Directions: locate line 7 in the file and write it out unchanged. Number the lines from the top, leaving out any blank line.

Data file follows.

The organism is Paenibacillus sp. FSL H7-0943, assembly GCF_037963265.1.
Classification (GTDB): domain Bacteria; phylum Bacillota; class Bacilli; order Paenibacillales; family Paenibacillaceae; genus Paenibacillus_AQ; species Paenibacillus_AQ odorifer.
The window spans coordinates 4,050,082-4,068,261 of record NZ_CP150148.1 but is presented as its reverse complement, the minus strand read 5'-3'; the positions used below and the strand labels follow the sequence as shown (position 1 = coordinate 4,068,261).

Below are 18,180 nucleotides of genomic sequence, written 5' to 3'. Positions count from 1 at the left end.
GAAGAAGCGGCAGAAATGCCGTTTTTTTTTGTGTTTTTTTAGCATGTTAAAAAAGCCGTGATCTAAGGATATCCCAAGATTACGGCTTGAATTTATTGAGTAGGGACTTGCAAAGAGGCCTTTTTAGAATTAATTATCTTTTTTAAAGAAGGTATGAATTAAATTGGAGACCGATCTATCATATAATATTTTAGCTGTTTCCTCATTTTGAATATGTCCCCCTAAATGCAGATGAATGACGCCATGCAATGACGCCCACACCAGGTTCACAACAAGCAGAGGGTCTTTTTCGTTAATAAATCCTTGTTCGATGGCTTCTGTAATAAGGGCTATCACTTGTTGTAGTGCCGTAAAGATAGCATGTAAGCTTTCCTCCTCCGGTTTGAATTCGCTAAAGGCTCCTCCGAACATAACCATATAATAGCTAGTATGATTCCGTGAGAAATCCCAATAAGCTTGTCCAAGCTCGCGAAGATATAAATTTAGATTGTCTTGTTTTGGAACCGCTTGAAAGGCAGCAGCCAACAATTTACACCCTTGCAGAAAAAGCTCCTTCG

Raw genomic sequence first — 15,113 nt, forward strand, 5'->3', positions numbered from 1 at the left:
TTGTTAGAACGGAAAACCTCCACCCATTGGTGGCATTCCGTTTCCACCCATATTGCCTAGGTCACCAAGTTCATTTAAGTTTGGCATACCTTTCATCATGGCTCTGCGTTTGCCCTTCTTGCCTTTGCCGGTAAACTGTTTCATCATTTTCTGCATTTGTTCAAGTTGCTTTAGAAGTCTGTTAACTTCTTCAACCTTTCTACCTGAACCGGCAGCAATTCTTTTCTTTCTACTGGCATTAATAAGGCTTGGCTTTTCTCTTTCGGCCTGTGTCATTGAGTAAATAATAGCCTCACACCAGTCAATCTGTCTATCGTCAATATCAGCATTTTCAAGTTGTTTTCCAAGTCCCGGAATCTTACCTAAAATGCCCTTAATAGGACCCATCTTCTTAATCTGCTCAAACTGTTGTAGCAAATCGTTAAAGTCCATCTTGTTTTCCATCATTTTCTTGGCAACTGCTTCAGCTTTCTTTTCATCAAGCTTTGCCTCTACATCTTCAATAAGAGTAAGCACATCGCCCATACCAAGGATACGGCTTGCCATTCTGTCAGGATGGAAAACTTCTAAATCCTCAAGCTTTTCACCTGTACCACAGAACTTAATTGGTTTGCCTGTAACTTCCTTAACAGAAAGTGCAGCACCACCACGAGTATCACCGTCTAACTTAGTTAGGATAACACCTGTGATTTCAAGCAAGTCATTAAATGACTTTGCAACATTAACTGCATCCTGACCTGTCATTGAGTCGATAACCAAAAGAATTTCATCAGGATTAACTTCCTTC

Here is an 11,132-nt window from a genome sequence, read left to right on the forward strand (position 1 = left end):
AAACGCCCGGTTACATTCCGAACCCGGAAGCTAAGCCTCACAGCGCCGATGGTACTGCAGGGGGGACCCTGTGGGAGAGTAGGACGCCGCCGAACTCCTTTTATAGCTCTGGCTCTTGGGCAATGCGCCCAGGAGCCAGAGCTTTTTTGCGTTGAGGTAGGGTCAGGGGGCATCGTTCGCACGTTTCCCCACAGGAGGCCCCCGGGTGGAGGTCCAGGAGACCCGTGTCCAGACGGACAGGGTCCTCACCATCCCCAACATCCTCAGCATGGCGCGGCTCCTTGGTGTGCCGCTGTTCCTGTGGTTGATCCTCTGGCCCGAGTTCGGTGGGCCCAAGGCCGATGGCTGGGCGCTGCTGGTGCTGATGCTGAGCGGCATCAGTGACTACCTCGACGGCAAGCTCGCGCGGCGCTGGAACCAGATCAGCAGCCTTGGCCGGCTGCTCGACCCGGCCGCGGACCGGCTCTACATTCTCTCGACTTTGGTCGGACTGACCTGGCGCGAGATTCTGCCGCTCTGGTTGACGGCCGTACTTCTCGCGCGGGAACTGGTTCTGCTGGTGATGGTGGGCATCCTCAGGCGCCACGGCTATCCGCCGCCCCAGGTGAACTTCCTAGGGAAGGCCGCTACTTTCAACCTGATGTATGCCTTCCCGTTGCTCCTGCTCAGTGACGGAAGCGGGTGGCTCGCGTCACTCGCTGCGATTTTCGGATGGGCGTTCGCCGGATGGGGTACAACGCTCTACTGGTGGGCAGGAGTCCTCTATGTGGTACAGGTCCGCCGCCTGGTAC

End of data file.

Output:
TTGTTAGAACGGAAAACCTCCACCCATTGGTGGCATTCCGTTTCCACCCATATTGCCTAGGTCACCAAGTTCATTTAAGTTTGGCATACCTTTCATCATGGCTCTGCGTTTGCCCTTCTTGCCTTTGCCGGTAAACTGTTTCATCATTTTCTGCATTTGTTCAAGTTGCTTTAGAAGTCTGTTAACTTCTTCAACCTTTCTACCTGAACCGGCAGCAATTCTTTTCTTTCTACTGGCATTAATAAGGCTTGGCTTTTCTCTTTCGGCCTGTGTCATTGAGTAAATAATAGCCTCACACCAGTCAATCTGTCTATCGTCAATATCAGCATTTTCAAGTTGTTTTCCAAGTCCCGGAATCTTACCTAAAATGCCCTTAATAGGACCCATCTTCTTAATCTGCTCAAACTGTTGTAGCAAATCGTTAAAGTCCATCTTGTTTTCCATCATTTTCTTGGCAACTGCTTCAGCTTTCTTTTCATCAAGCTTTGCCTCTACATCTTCAATAAGAGTAAGCACATCGCCCATACCAAGGATACGGCTTGCCATTCTGTCAGGATGGAAAACTTCTAAATCCTCAAGCTTTTCACCTGTACCACAGAACTTAATTGGTTTGCCTGTAACTTCCTTAACAGAAAGTGCAGCACCACCACGAGTATCACCGTCTAACTTAGTTAGGATAACACCTGTGATTTCAAGCAAGTCATTAAATGACTTTGCAACATTAACTGCATCCTGACCTGTCATTGAGTCGATAACCAAAAGAATTTCATCAGGATTAACTTCCTTC